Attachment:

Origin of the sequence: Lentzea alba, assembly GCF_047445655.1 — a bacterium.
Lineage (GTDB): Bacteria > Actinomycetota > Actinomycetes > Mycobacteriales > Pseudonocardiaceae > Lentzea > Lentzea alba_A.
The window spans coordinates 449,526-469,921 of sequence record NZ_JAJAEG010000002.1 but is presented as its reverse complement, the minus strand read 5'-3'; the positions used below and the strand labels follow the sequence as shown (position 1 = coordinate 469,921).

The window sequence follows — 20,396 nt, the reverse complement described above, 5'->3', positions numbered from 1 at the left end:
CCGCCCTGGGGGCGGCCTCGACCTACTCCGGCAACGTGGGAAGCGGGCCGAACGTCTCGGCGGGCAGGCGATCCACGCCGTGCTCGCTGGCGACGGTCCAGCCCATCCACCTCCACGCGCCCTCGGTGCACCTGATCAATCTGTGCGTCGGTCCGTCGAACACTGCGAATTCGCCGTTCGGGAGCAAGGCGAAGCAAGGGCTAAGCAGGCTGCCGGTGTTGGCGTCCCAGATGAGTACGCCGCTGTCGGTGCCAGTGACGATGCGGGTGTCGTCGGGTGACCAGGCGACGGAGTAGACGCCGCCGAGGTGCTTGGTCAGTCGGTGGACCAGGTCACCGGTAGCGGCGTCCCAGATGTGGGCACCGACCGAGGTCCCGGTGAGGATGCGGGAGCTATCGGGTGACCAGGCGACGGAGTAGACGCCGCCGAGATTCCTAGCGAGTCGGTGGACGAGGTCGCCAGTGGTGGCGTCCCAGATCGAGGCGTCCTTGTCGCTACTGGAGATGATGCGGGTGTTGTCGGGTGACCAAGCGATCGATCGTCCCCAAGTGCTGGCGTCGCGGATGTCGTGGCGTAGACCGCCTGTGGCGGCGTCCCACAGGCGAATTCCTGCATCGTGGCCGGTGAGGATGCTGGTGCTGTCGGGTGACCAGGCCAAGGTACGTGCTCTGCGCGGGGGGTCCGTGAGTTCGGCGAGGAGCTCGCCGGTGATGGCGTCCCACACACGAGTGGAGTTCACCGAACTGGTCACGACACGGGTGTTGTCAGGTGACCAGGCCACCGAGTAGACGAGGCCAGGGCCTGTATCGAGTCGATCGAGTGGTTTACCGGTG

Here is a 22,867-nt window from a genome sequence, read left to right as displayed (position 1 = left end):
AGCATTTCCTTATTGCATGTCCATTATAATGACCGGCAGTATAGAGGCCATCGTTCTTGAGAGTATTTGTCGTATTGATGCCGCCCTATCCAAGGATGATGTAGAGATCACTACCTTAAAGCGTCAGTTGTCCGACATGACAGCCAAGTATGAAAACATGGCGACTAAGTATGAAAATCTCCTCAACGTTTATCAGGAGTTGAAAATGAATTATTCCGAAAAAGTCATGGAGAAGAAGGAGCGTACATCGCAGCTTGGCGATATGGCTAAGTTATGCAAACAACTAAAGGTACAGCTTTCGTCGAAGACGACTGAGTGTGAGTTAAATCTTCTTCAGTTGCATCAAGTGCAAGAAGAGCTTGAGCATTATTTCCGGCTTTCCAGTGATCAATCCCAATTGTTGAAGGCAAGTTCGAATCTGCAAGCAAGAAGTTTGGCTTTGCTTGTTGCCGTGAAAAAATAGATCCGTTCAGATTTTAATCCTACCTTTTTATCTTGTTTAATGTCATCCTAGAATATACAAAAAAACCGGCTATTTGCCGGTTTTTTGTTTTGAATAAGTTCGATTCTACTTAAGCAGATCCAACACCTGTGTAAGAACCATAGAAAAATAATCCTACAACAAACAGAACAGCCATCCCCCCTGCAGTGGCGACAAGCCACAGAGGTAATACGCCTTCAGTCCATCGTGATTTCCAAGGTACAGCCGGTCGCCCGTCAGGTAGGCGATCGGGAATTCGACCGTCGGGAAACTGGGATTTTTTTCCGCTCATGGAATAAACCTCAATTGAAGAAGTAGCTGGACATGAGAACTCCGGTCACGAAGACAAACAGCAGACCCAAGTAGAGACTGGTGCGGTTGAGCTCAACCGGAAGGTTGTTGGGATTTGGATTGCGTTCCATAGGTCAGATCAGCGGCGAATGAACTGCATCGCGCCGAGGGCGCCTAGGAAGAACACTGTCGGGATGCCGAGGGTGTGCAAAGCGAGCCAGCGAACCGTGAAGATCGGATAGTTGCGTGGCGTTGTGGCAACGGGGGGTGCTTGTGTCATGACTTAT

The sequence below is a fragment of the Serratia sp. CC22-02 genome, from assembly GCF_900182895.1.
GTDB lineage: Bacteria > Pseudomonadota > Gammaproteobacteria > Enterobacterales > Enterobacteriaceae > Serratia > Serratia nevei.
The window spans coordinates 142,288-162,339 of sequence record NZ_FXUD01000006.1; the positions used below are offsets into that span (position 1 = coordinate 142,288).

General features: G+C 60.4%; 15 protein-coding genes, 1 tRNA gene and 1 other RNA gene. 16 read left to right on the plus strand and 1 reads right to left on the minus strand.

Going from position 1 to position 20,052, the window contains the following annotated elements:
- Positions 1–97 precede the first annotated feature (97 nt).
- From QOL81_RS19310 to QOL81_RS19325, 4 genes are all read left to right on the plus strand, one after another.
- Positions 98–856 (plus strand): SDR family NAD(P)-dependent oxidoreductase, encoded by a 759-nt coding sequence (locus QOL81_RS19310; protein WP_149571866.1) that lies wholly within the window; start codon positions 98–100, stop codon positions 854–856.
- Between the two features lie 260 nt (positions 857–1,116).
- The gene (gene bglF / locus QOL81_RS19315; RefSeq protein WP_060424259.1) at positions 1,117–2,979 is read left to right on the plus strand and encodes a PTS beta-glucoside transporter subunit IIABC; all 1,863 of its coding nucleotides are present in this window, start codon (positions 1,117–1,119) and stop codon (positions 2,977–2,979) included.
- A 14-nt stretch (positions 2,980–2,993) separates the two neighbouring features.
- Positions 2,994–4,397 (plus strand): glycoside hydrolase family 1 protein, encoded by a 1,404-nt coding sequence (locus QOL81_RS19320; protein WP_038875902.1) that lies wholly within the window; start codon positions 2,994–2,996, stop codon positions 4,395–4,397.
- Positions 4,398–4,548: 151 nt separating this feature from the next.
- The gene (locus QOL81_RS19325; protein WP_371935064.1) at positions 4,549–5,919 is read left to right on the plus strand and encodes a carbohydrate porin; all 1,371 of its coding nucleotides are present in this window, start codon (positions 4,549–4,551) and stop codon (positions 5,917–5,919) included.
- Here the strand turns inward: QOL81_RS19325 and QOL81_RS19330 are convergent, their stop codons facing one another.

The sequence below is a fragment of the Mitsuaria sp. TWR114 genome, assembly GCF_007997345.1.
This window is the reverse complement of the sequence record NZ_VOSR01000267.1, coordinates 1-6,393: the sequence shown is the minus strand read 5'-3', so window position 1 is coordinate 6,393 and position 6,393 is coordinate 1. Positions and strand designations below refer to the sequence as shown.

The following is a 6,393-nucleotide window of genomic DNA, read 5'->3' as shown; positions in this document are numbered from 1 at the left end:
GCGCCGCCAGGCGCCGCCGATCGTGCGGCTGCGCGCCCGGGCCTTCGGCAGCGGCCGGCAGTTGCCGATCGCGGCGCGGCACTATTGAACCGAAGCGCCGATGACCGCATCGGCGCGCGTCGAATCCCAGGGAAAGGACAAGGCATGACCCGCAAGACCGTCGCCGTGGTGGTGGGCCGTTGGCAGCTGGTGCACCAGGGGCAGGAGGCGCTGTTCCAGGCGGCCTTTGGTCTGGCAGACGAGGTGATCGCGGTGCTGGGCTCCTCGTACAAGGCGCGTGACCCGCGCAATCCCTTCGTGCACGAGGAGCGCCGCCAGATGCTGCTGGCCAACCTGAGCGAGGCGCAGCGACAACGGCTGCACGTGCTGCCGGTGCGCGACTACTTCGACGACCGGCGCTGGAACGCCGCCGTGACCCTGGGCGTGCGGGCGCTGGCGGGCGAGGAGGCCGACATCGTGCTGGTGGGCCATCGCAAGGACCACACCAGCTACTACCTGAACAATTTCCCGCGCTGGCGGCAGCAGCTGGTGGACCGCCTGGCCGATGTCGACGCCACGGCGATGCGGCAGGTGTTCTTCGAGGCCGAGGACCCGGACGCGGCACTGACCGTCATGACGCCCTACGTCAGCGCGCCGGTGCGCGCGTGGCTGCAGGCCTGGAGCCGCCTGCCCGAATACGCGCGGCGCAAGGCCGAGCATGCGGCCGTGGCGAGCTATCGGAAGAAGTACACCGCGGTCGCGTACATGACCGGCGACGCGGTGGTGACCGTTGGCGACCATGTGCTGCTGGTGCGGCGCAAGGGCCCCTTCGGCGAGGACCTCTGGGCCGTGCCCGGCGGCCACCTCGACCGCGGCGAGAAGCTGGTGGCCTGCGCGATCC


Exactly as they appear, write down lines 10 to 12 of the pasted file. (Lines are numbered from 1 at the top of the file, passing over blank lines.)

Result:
The window spans coordinates 142,288-162,339 of sequence record NZ_FXUD01000006.1; the positions used below are offsets into that span (position 1 = coordinate 142,288).

General features: G+C 60.4%; 15 protein-coding genes, 1 tRNA gene and 1 other RNA gene. 16 read left to right on the plus strand and 1 reads right to left on the minus strand.

Going from position 1 to position 20,052, the window contains the following annotated elements: